The train made no noise. I could hear no billow of wind, no bump of wheel on track. I began to walk forward, looking left and right. I could feel my heartbeat against my throat. It felt like the very organ was going to come up mouth, all blood and flesh, my insides spilling out, making no noise as they hit the pristine, unmarked floor of the train.
I continued walking.
The train continued travelling.
I walked. And walked. And walked.
Half an hour later.
I was still walking.
I didn’t stop.
I couldn’t stop.
Part of me knew.
Yet part of me just kept walking.
An hour later, I halted in my tracks.
Every car looked exactly the same. I peered backwards and forwards. The same emptiness stretched endlessly, vanishing into white spots into the distance.
yet the blackness pressing down against the train windows and doors remained unchanged. Just black. Darkness. Endless darkness.
I sat down on one of the empty seats. It was cold. Cold to the point in which I knew it had never seen humanity, and it never would.
I began to wonder if I was even there at all.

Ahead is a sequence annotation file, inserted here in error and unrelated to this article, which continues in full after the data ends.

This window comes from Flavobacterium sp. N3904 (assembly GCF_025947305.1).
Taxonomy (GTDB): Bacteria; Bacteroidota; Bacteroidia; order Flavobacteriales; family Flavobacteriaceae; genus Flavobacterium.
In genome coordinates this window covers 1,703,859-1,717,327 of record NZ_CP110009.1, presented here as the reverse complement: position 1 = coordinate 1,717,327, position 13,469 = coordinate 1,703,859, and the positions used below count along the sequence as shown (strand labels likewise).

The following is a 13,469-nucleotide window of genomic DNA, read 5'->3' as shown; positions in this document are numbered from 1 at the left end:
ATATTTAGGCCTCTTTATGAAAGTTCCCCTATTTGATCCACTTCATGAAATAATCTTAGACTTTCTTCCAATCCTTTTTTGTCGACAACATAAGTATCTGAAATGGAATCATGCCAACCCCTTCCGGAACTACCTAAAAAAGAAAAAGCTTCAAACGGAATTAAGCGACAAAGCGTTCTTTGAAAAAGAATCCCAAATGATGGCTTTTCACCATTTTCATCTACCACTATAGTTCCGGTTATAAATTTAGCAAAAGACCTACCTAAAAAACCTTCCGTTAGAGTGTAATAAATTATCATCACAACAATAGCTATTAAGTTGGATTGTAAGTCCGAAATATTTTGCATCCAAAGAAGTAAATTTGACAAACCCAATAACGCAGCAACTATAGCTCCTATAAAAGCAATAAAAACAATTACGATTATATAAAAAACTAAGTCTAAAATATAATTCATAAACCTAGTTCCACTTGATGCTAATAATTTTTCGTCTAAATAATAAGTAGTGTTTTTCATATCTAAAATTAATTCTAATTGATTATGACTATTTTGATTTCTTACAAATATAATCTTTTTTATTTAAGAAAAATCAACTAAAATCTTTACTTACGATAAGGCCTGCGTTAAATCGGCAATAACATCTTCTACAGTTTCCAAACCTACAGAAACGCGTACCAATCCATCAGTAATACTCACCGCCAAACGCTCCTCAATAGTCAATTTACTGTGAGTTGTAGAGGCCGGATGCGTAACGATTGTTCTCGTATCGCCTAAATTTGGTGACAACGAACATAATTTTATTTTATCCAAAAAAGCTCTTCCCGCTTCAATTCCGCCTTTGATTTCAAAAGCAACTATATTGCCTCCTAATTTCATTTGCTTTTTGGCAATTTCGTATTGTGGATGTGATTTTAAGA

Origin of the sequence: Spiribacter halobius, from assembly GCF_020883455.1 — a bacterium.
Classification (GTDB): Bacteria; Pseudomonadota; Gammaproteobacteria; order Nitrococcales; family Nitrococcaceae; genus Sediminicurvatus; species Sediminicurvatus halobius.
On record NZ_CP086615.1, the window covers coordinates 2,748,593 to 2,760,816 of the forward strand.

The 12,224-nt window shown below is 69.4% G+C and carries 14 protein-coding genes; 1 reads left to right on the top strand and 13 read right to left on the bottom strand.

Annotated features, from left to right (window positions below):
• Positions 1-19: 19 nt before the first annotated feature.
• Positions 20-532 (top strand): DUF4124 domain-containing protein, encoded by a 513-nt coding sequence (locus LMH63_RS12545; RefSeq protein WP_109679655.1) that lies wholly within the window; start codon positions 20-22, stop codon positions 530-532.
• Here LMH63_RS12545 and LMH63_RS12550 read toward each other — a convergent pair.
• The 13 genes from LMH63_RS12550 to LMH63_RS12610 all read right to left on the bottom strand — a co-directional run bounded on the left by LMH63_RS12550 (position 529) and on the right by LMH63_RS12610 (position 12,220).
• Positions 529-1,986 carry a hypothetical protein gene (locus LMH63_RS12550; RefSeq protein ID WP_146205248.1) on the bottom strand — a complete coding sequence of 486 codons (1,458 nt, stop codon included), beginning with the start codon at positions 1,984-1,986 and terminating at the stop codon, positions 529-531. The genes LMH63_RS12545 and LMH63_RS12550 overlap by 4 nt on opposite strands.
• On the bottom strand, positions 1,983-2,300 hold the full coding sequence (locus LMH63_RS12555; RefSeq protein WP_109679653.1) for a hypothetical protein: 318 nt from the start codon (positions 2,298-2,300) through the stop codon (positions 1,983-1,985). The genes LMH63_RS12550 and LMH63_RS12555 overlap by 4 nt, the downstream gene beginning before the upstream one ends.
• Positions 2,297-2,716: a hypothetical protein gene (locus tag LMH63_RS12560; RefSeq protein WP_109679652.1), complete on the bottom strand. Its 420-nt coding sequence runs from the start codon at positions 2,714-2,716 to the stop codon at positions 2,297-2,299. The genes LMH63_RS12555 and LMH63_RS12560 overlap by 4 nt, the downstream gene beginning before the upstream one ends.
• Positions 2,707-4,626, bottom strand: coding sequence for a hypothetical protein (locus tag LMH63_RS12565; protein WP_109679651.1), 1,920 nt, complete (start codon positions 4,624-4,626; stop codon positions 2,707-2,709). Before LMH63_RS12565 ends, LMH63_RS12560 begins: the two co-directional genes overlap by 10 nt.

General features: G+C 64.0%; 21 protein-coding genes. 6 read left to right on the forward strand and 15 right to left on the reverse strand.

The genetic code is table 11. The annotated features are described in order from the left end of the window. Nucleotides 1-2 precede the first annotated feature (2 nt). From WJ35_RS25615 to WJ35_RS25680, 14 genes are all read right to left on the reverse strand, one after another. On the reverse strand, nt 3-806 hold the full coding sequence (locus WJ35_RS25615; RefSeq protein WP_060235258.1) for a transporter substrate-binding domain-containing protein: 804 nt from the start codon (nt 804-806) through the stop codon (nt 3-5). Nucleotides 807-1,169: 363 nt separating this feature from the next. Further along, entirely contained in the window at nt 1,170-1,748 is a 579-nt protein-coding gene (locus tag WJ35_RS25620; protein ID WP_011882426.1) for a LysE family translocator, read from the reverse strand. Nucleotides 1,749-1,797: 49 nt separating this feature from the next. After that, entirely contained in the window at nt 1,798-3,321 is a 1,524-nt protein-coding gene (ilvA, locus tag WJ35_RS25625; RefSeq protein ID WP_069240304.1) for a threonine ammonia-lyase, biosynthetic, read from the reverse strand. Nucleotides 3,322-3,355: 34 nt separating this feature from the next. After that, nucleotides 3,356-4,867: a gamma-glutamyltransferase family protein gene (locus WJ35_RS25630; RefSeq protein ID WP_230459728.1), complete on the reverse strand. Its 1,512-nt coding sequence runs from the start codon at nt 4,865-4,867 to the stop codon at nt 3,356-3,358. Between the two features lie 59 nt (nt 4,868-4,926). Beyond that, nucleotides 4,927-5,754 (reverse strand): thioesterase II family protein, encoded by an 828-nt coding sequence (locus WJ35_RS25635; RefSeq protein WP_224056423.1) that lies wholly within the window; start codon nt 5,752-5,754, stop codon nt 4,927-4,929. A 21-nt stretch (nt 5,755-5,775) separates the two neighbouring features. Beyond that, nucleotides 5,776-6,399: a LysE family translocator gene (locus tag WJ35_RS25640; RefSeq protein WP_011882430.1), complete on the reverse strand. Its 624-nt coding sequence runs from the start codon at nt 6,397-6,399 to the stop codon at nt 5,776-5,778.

I felt for my phone in my pocket. My hand closed around it, and in desperation I grabbed it out. The screen was black. I pressed the button. I pressed so hard its shaped imprinted into my flesh. No response. I sat there, pressing, pressing. Praying. Hoping. Begging. Pleading. Nothing.
I opened my mouth, feeling a scream coming out, yet there was nothing.
No tears. No sound. My hands began shaking. I felt like a demon was going to erupt out of my chest, shattering my ribcage, tearing at my guts and my lungs, yelling, shouting.
My phone dropped to the ground. I stepped on it as I rushed for the door, kicking and punching, fingers, sticky with sweat, knuckles, cracking open with blood, sliding down the smooth surface. No budge. I kicked and shoved until the energy had been drained from me entirely. I sat on the ground, staring off into the darkness.
Somehow, I knew.
I wasn’t getting out of there. The doors would never open. The train would never stop. Not until I was dead. Not until the last sliver of life had left me. Not until my flesh had disintegrated into nothingness, my bones into sand and dust. Not until I had been erased, completely.
Somehow, I knew.
I had already ceased to exist.
And there was nothing. Nothing. Nothing. Nothing I could do.